have less experience and need differences in teaching. 
They do not have the same ability as adults to deal with abstractions such as
number and need more sensory experience and concrete learning experiences.
What Piaget did in his outlining of 4 learning stages was create a new vocabulary
for it. Many teachers, well good teachers (and parents) were probably making
the same observations about their kids but didn’t write a book on it.
Voila, psychology is high-brow common sense combined with experience of the
subject matter.  
Hands on approaches are an important part of musical education. Just don't buy your
kid a set of drums.

PUTTING THINGS IN BOXES :Thinking inside or outside the box. 
That’s what we do to make our world understandable. Give labels to things and
the creation of “subjects” at school into some sort of specialty helps us learn.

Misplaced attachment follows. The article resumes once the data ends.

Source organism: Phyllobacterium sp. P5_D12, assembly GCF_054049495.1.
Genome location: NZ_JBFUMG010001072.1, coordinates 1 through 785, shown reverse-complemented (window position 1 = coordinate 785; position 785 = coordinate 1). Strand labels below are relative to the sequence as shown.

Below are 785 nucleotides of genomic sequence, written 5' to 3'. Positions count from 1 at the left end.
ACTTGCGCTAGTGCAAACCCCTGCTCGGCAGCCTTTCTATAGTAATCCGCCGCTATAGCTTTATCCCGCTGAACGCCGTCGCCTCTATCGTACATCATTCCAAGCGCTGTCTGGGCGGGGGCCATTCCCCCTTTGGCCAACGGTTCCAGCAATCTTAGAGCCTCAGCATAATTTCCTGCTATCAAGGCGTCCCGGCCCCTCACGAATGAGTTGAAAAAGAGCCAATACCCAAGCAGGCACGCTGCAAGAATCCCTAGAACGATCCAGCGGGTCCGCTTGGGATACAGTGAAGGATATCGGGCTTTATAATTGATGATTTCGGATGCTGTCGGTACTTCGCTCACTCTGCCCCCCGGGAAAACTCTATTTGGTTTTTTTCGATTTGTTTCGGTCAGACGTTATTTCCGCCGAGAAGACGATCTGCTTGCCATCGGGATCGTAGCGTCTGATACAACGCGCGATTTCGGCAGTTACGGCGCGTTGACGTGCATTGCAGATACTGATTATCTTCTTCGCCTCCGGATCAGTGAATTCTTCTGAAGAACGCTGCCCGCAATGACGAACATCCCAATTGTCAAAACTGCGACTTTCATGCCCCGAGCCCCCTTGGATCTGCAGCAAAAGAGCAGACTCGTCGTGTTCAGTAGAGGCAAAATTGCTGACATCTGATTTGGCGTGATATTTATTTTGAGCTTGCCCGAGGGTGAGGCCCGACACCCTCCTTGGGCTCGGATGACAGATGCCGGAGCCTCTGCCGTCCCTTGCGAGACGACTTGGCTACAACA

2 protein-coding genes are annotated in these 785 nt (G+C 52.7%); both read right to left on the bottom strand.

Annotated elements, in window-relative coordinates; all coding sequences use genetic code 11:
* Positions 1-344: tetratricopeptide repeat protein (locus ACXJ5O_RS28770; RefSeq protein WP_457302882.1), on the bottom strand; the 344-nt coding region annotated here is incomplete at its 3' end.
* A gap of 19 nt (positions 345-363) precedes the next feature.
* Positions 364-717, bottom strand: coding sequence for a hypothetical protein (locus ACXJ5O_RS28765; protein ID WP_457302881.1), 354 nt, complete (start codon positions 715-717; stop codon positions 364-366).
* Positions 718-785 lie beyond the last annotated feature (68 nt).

Remember “big picture” thinking must see the relationship between all the parts
and notice that many of those parts overlap. 
I’ve hated teacher meetings when we collectively fill out a planner for a course we
teach and somebody isn’t sure which box to put it in so they have overlong discussions
as to where it belonged. 
The correct box would be labeled “time wasting.”
There are many instances where a concept overlaps several subject areas.
That really shouldn’t be a problem.
Much of in the box thinking could just as easily be out of the box. 
“Out of the box thinking ” has limits. Paradoxically,  no limit has limits. The paradox is simple.
Bringing in too many ideas doesn’t facilitate completion. 
My real-life example:
I tried to write a tribute song over a long period of time. I’d scratch out ideas, add and subtract,